The cause of a memory leak in Apple’s recently-released macOS Monterey that has been plaguing users since it’s early November release has been found, and while its effects can be devastating avoiding the bug will be simple for most users.
Users who installed macOS Monterey when it became generally available in late October started noticing some serious issues almost immediately out of the gate. Apps like Firefox, Control Center, Safari and others were eating up massive amounts of RAM (one user reported 20GB of RAM in use by Firefox on his 64GB M1X Mac).
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Other users reported multiple instances of system alerts warning them that their computer had run out of memory, or warning that a particular app was consuming large amounts of memory. The cause was unknown, but the problem was clear: Something in macOS Monterey is wrong.
Luckily, developers at Mozilla found a common denominator between all of the reports of memory leaks in Monterey: Every single user was using a non-standard mouse pointer.
“On macOS 12 Monterey, using a non-standard cursor size or colors causes a large memory leak in Firefox. Firefox version 94 includes a fix that reduces the memory leak, but the problem can still occur. The problem has been reported to Apple and a fix is expected in a future update to macOS 12,” said Mozilla poster williamyoung.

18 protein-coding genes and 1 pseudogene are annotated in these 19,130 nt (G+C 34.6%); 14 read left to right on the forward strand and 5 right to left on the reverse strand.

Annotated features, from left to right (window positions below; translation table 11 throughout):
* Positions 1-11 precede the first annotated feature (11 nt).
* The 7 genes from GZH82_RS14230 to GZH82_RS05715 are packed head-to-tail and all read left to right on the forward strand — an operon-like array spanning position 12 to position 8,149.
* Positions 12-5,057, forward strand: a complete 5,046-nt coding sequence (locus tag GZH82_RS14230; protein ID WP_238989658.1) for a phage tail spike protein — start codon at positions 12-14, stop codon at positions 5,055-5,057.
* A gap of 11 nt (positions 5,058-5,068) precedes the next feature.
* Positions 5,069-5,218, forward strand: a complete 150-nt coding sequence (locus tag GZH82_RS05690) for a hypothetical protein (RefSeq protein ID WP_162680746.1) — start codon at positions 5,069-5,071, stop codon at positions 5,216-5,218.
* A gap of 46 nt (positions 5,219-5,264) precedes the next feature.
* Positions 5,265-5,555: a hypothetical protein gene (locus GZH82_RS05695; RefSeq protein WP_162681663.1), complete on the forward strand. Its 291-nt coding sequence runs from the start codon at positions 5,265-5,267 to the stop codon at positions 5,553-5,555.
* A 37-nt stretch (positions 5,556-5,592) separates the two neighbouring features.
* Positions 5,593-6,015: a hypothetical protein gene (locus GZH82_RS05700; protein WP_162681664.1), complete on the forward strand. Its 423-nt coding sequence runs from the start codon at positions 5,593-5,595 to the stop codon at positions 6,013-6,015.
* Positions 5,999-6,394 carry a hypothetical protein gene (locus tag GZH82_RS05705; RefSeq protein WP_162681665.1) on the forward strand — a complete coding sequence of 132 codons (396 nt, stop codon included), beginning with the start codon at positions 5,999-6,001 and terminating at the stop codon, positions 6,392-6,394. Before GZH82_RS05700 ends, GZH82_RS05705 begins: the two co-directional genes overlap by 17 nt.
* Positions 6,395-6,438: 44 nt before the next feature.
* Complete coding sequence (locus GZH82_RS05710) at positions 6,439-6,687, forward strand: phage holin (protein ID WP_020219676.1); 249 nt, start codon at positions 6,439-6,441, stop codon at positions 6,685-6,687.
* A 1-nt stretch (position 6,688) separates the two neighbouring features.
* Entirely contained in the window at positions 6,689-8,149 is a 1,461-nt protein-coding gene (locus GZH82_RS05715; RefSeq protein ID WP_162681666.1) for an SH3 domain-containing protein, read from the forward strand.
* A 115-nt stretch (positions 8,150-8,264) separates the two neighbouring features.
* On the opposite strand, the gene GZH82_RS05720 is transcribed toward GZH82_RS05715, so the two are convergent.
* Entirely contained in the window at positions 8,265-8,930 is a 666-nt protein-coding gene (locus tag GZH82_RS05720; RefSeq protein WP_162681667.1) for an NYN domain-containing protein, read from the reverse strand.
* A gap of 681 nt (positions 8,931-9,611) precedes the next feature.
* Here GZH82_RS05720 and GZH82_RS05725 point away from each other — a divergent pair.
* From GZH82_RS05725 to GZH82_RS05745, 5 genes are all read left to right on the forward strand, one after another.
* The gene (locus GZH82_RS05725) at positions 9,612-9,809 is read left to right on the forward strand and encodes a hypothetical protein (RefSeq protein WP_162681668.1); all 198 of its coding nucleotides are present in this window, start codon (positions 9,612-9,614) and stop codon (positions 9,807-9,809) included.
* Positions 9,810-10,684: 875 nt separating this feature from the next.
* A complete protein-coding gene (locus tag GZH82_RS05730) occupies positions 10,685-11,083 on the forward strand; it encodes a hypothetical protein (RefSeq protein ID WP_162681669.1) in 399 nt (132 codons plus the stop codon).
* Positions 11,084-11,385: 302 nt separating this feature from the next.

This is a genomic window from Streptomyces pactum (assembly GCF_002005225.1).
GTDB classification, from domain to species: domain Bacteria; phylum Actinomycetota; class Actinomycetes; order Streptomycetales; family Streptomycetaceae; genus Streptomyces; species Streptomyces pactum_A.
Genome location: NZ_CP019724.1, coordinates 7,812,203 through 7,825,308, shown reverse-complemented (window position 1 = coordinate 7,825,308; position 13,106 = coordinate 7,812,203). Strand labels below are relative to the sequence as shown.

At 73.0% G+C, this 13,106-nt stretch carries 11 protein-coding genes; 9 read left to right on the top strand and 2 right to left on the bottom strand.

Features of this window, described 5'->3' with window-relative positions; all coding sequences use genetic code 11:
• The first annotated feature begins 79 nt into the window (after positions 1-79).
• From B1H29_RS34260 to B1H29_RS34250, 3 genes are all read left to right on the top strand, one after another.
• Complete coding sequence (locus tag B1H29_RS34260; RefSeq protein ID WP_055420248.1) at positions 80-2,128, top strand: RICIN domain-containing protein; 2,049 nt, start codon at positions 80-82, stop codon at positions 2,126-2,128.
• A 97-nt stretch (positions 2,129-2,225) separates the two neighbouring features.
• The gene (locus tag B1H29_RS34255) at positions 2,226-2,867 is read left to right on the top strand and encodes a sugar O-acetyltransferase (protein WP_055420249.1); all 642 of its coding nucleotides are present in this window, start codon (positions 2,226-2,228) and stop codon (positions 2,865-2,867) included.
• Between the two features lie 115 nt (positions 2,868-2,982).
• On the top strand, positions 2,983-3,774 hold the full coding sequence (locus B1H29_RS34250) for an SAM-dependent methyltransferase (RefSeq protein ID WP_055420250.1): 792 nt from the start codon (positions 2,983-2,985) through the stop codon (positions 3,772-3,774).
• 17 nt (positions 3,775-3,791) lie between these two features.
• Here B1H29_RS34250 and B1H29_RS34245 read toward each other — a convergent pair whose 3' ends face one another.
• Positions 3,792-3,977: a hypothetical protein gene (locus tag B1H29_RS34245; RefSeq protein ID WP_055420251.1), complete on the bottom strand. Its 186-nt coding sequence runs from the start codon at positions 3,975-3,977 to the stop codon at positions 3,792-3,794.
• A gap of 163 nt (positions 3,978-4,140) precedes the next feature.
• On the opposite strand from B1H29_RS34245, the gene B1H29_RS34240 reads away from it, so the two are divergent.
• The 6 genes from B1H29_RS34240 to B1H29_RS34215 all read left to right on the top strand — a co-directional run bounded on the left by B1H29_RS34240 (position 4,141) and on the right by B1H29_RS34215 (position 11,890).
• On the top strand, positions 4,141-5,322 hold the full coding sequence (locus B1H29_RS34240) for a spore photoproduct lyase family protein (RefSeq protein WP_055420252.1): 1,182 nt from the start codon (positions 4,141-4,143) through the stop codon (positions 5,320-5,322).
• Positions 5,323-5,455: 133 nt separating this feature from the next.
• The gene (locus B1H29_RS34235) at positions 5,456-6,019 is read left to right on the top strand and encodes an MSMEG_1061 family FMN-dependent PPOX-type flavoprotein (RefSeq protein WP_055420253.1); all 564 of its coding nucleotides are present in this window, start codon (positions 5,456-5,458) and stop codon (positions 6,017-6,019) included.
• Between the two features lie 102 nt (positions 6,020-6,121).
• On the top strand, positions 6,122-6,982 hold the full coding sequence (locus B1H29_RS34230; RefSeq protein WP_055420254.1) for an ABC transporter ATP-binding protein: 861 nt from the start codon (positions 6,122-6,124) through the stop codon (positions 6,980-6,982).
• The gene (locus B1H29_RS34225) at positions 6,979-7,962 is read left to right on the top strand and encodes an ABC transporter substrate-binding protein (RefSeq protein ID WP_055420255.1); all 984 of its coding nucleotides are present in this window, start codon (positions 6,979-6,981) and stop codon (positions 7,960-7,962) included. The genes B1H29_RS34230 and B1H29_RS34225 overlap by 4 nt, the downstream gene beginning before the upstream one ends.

As one Apple blogger pointed out, it’s more than just a problem with Mozilla, unfortunately: The leak happens any time a non-standard mouse pointer changes shape. That means mousing over a text field, hovering over a button, or using any app that creates a custom mouse pointer will cause the leak to happen, provided it’s changing from a cursor that is different from the macOS standard.
All of that info boils down to one remediation step: You need to change your macOS mouse cursor back to the standard one. There hasn’t been word from Apple as to when a patch will be released, but in the meantime Mac users who rely on customized pointers for accessibility reasons will be left struggling or living with constant reboots.
How to reset your mouse pointer in macOS Monterey
Resetting the appearance of your pointer in macOS is a pretty cut-and-dry process that should only take you a minute, and save you a lot of headaches in the coming weeks.
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Start by opening the Settings application (Figure A). There you’ll see Accessibility. Click on that.
On the screen that opens you’ll see several different accessibility categories to choose from. You’re looking for Display, which should be the third option down under the Vision category. On the Vision screen there should be three categories to choose from: Display, Pointer and Color Filters. Select Pointer and you’ll see the screen shown in Figure B.
The settings in Figure B are exactly as they should be for a default mouse pointer. If you need to change yours, just do two things: Drag the pointer size selector all the way to the left, and click Reset on the pointer color options.